This December I celebrate my 30th year of being cancer-free! In some ways it’s hard to believe that much time has passed, as the memories still feel vivid and palpable. But as Thanksgiving was just upon us, I can’t help but feel grateful for life, and for this huge milestone.
At the age of 40 I was diagnosed with breast cancer, and had to have a mastectomy. I chose not to undergo reconstruction, instead opting to embrace my body’s new natural shape. After 6 months of strong chemotherapy, the cancer receded and has not returned. I am happy to say my life has continued on as a healthy, joyful journey since this time.
Breast cancer changed my outlook on life. It’s made me more aware of the importance of living a healthy lifestyle – like exercising and eating well – as well as giving me a newfound appreciation for day-to-day things, and a desire to embrace life as I age. It’s amazing how oftentimes (or all the time?) life’s obstacles can bring blessings in disguise. Along the way I have met some incredible women that share the same feelings. Luckily most of them are still with us. Unfortunately I have also lost some loved ones to this disease.
I am honored to be part of a small group of women that have been instrumental in my healing journey. We gather periodically to discuss our lives and experiences, with conversations about health and medicine at the forefront. We are supportive of each other’s stories, and through our gatherings learn about the latest medical technology, new procedures, and different ways of approaching selfcare.
Sue Miller (1934-2017) was my mentor for many years, and was at the center of this group. She pioneered transparency about breast cancer over 40 years ago by organizing a fashion show of women that were going through breast cancer, or who were on the other side of it. Her nonprofit organization was called “The Sue Miller Day of Caring,” and continues as a part of the Cancer League of Colorado. The luncheon and fashion show that Sue started took place in cities across the country, and included an educational experience, with vendors helping the audience discover new, healthy ways of dealing with this disease. I was lucky to be chosen to dress women for these shows for 5 continuous years – an experience that had a profound effect on me, and which continues to bring happy memories. I was also honored to receive the Sue Miller Survivor Award in 2014.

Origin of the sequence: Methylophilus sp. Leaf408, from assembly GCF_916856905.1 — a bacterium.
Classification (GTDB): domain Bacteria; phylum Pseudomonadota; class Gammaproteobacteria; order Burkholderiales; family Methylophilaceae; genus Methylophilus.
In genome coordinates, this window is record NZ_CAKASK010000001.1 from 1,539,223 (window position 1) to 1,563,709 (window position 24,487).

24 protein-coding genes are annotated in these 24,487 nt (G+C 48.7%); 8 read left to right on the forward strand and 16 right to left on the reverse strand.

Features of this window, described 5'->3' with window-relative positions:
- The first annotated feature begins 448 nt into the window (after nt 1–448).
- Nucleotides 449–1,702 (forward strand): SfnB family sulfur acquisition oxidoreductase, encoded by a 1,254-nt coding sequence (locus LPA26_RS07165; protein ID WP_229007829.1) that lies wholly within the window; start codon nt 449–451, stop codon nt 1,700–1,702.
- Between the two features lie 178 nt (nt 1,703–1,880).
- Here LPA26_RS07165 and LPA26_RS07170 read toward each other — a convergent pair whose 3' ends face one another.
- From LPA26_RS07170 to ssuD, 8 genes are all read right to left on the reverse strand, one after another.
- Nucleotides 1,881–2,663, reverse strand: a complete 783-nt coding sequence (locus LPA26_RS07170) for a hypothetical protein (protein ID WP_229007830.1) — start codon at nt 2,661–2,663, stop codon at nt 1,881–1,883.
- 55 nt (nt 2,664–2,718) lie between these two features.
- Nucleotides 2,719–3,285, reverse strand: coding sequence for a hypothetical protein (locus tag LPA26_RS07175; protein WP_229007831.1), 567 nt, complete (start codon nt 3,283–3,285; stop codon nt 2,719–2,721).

I’ll leave you with one very touching story that I feel compelled to share: Recently I was chatting with the husband of a fellow breast cancer advocate (who unfortunately didn’t survive). He told me that his wife was buried in her Brooks dress that I had designed for her to wear in one of the Sue Miller Day of Caring fashion shows, because she loved the experience and loved the dress. I know this isn’t your normal conversation, but it touched me. I am proud that I was able to bring positivity to her and to so many other women during what is otherwise such a difficult time. Art, fashion, and creative expression can have a positive impact on our lives, and that is what drives me forward.